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MARSH: Radiation in Japanese Produce Raises Supply Chain Issues

Posted on 04 Apr 11

Japan’s food supply is under heavy scrutiny worldwide, as elevated levels of radiation have been detected in spinach and milk, among other products.

"The current situation in Japan demonstrates how food safety has become complicated in the age of global supply chains,” noted Katherine Cahill, managing director, Marsh Global Product Risk Practice. “When food products become compromised, as in Japan, management of the event is critical to ensuring the health and safety of consumers, as well as mitigating the impact of any resulting recalls.”

While the true extent and impact of the radiation exposure from the Fukushima plant on agricultural products is unknown, there could be long-term effects on consumer purchasing habits and food safety regulations.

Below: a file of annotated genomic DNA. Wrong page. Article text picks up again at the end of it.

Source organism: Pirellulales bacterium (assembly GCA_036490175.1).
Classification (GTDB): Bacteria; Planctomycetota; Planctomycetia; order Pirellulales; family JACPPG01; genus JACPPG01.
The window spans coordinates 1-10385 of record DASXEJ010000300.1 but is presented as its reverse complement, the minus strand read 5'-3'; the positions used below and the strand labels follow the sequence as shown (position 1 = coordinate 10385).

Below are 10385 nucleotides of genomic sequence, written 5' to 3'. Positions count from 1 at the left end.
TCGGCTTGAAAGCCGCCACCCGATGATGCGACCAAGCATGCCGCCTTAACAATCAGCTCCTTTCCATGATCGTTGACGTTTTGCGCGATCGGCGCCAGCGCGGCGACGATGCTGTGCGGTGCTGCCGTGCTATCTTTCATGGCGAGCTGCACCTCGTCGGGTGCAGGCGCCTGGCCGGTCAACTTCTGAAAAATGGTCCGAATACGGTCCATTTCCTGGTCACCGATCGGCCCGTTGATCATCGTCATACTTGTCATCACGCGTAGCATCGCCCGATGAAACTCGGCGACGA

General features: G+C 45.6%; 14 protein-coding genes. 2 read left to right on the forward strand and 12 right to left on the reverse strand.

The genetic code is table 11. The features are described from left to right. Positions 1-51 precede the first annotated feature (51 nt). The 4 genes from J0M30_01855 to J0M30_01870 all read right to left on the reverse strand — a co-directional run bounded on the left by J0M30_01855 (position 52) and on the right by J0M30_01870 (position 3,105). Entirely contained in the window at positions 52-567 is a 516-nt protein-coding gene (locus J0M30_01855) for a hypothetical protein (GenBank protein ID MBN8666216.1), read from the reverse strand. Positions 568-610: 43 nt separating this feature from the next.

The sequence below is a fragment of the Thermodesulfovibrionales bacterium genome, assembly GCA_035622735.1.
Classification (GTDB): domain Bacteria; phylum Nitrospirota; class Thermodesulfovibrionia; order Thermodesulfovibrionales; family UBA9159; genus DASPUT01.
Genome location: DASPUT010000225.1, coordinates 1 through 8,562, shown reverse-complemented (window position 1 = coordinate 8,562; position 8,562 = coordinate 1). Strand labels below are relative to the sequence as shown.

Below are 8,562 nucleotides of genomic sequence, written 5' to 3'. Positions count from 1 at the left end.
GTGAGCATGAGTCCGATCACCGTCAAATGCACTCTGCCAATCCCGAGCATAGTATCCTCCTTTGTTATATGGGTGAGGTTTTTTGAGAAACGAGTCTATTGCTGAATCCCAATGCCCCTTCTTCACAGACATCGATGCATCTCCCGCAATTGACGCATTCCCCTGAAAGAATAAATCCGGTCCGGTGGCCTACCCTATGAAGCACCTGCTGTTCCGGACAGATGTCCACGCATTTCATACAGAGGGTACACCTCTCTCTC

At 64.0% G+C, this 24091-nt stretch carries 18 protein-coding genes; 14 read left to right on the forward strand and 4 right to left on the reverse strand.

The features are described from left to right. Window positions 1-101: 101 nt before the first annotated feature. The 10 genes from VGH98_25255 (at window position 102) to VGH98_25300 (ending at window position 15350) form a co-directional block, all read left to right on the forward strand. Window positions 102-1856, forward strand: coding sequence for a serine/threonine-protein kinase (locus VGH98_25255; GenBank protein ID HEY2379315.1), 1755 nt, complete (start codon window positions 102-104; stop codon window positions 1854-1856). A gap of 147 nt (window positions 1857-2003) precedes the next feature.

Organizations that import goods from Japan should ensure that best practice food safety risk management procedures are put into place to address concerns and any future food safety issues – if they have not been already.

The U.S. Food and Drug Administration (FDA) and Environmental Protection Agency (EPA) have issued guidance on radiation in food, and have banned dairy and produce from the Fukushima, Gunma, Ibaraki, and Tochigi prefectures from entry into the United States.

The European Union, Canada, and Japan’s neighbors, such as Hong Kong and India, have taken similar steps, testing Japanese  food products for contamination, restricting fruit, vegetable, and milk imports, or instating full bans.